For more information (in Spanish):

For more information from SIPAZ (in English):

Chiapas: historic accord in the Lacandona Zone (3 May 2014)

Chiapas: Press-conference regarding communities threatened with displacement from Montes Azules (25 June 2012)

Chiapas: Pronunciation by the Observation Mission to communities threatened with displacement form the Montes Azules Biosphere Reserve (18 May 2012)

Chiapas: Threats of displacement in the Montes Azules Biosphere Reserve (14 March 2012)

Chiapas: 18 años years after the signing of the San Andrés Accords on Indigenous Rights and Culture, these continue not to be recognized by the State

March 1, 2014

Comisión del EZLN en los Acuerdos de San Andrés

On 16 February 18 years passed since the signing of the San Andrés Accords on Indigenous Rights and Culture between the federal government and the Zapatista Army of National Liberation (EZLN), within the context of the Law on Dialogue, Negotiation, and Dignified Peace in Chiapas.

The signing of the accords in the Tsotsil community of San Andrés Larráinzar or Sak´am Ch´en De Los Pobres was the result of a process of negotiations and dialogues which began in October 1995 and ended in February 1996 in which particiapted different actors from Mexican civil society, including the National Commission on Mediation (CONAI), presided over by bishop Samuel Ruíz, and the Commission for Concordance and Pacification (COCOPA), comprised of legislators from the federal and state congresses.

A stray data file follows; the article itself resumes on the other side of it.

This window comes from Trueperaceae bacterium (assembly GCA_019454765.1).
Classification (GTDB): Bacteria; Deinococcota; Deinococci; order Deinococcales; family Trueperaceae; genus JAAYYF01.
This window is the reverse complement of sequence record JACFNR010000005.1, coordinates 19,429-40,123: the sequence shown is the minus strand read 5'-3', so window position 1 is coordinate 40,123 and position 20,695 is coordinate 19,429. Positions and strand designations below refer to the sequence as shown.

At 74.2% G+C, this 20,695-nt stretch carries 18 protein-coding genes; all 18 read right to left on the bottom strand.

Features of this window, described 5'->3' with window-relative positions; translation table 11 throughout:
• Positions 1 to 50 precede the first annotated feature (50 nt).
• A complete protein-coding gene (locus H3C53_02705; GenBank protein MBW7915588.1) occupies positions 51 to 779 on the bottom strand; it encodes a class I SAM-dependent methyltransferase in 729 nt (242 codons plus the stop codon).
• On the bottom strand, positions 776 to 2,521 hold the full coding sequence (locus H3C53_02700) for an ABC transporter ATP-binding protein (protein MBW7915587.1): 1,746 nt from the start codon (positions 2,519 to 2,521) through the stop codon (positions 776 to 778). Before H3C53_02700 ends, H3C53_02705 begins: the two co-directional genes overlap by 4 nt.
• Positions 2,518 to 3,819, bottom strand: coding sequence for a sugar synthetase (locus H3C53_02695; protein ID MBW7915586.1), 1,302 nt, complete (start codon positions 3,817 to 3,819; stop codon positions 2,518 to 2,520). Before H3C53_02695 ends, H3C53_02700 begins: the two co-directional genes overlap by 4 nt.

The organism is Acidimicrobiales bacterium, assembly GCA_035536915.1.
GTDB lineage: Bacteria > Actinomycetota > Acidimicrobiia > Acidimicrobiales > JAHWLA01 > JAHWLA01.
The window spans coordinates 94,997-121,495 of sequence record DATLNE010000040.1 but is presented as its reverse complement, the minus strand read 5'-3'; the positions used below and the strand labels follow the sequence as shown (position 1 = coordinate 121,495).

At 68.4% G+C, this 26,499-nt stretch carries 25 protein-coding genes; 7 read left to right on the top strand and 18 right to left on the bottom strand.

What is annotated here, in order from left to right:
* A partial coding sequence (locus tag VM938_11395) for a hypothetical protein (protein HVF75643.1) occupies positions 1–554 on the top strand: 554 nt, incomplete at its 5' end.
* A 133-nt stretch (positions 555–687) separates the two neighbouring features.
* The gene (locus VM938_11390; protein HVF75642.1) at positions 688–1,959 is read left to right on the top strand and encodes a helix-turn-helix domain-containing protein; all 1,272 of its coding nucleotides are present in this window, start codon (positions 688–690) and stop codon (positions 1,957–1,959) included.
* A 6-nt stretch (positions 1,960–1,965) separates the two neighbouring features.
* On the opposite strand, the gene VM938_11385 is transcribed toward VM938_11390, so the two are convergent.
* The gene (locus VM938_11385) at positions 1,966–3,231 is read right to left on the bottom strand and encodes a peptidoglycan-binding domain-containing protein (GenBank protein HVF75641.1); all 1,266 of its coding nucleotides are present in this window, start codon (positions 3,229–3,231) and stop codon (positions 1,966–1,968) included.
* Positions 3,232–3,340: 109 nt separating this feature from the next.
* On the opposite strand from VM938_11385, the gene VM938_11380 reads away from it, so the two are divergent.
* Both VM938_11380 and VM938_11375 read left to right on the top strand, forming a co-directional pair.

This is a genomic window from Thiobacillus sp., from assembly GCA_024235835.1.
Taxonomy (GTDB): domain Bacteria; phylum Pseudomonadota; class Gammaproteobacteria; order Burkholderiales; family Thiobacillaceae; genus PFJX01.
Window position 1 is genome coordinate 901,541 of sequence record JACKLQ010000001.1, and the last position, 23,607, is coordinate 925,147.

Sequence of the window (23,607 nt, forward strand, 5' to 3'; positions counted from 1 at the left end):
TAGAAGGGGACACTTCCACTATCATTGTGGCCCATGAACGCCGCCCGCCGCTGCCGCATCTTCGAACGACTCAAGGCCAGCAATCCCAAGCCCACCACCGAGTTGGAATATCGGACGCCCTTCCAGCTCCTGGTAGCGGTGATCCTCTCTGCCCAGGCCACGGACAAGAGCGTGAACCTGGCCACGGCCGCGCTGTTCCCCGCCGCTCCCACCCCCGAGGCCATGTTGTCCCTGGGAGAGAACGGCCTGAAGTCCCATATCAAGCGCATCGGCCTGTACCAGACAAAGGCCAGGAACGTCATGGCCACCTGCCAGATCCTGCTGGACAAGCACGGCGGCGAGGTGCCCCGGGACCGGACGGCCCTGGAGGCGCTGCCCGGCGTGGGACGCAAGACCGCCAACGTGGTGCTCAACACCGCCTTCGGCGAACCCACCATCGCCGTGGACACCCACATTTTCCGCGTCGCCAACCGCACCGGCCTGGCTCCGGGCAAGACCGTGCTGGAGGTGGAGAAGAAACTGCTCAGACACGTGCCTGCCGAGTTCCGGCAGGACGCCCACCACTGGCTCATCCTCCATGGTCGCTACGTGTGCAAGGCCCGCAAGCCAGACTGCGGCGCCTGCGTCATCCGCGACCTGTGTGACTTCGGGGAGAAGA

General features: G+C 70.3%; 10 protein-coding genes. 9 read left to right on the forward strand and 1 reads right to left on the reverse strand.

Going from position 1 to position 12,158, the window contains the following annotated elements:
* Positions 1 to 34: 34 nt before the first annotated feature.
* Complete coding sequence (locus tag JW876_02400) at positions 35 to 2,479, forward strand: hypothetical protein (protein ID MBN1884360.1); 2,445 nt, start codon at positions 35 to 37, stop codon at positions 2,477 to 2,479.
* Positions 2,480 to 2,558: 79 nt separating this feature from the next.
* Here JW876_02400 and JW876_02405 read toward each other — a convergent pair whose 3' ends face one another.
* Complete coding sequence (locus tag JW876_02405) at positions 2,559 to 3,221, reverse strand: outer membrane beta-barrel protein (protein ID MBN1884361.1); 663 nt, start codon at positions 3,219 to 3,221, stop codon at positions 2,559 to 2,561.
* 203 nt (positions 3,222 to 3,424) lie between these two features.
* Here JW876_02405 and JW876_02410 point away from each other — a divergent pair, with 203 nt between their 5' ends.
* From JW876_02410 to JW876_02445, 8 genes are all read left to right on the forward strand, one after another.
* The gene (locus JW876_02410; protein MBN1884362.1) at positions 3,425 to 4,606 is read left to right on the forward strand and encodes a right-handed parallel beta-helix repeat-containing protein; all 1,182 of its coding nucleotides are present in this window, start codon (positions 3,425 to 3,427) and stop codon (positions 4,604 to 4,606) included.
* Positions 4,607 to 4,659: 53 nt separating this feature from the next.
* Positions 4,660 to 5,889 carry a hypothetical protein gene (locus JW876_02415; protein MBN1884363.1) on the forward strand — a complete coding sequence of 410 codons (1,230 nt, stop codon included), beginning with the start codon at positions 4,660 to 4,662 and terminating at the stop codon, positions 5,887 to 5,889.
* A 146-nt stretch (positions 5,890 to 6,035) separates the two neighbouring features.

By signing the accords, the federal government committed itself to constitutionally recognize the indigenous peoples by means of the creation of a new juridical system that would guarantee the political representation of the indigenous at the local and national levels, the right for the indigenous to organize and rule themselves according to their own customs, their right to develop their own alternatives to economic development and production, and the right for them to preserve their own cultural identity.  In sum, the agreement recognized the indigenous peoples of Mexico as public participants with the capacity of organizing themselves autonomously.

In November 1996, the COCOPA presented the Proposal for Constitutional Reforms in terms of Indigenous Rights and Culture as a continuation of the agreements made in San Andrés. Though some of the aspects originally agreed to were missing in this new version, the EZLN accepted the proposed document.